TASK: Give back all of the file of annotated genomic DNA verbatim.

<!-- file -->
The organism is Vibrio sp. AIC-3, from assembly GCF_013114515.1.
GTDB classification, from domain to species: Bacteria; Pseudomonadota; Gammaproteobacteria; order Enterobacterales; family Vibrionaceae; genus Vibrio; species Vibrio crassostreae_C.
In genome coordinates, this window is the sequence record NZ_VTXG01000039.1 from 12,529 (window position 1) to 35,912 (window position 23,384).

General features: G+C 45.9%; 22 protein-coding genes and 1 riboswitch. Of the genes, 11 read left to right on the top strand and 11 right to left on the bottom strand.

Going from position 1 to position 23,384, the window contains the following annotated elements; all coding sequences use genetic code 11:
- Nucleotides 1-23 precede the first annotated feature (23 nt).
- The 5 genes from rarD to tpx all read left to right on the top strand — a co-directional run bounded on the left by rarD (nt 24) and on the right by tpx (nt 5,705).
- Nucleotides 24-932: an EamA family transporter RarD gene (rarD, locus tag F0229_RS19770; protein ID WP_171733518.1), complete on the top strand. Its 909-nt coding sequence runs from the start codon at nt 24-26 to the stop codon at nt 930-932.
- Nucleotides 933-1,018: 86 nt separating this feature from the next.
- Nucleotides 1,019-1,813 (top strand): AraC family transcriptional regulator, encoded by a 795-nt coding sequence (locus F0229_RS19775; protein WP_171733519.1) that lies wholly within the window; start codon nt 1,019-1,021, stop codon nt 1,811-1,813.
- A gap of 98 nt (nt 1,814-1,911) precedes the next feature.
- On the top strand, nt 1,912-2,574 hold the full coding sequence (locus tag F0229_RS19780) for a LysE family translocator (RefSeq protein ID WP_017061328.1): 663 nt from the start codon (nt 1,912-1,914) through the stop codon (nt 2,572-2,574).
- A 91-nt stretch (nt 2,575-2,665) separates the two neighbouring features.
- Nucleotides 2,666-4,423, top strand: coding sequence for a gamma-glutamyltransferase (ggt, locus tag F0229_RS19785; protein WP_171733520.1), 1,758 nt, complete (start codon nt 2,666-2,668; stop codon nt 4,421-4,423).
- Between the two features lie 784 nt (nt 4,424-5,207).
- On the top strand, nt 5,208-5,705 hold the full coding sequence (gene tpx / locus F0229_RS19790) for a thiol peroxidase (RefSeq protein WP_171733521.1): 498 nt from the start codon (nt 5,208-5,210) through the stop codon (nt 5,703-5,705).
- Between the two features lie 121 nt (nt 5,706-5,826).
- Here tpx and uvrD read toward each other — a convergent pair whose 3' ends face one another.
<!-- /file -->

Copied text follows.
The organism is Vibrio sp. AIC-3, from assembly GCF_013114515.1.
GTDB classification, from domain to species: Bacteria; Pseudomonadota; Gammaproteobacteria; order Enterobacterales; family Vibrionaceae; genus Vibrio; species Vibrio crassostreae_C.
In genome coordinates, this window is the sequence record NZ_VTXG01000039.1 from 12,529 (window position 1) to 35,912 (window position 23,384).

General features: G+C 45.9%; 22 protein-coding genes and 1 riboswitch. Of the genes, 11 read left to right on the top strand and 11 right to left on the bottom strand.

Going from position 1 to position 23,384, the window contains the following annotated elements; all coding sequences use genetic code 11:
- Nucleotides 1-23 precede the first annotated feature (23 nt).
- The 5 genes from rarD to tpx all read left to right on the top strand — a co-directional run bounded on the left by rarD (nt 24) and on the right by tpx (nt 5,705).
- Nucleotides 24-932: an EamA family transporter RarD gene (rarD, locus tag F0229_RS19770; protein ID WP_171733518.1), complete on the top strand. Its 909-nt coding sequence runs from the start codon at nt 24-26 to the stop codon at nt 930-932.
- Nucleotides 933-1,018: 86 nt separating this feature from the next.
- Nucleotides 1,019-1,813 (top strand): AraC family transcriptional regulator, encoded by a 795-nt coding sequence (locus F0229_RS19775; protein WP_171733519.1) that lies wholly within the window; start codon nt 1,019-1,021, stop codon nt 1,811-1,813.
- A gap of 98 nt (nt 1,814-1,911) precedes the next feature.
- On the top strand, nt 1,912-2,574 hold the full coding sequence (locus tag F0229_RS19780) for a LysE family translocator (RefSeq protein ID WP_017061328.1): 663 nt from the start codon (nt 1,912-1,914) through the stop codon (nt 2,572-2,574).
- A 91-nt stretch (nt 2,575-2,665) separates the two neighbouring features.
- Nucleotides 2,666-4,423, top strand: coding sequence for a gamma-glutamyltransferase (ggt, locus tag F0229_RS19785; protein WP_171733520.1), 1,758 nt, complete (start codon nt 2,666-2,668; stop codon nt 4,421-4,423).
- Between the two features lie 784 nt (nt 4,424-5,207).
- On the top strand, nt 5,208-5,705 hold the full coding sequence (gene tpx / locus F0229_RS19790) for a thiol peroxidase (RefSeq protein WP_171733521.1): 498 nt from the start codon (nt 5,208-5,210) through the stop codon (nt 5,703-5,705).
- Between the two features lie 121 nt (nt 5,706-5,826).
- Here tpx and uvrD read toward each other — a convergent pair whose 3' ends face one another.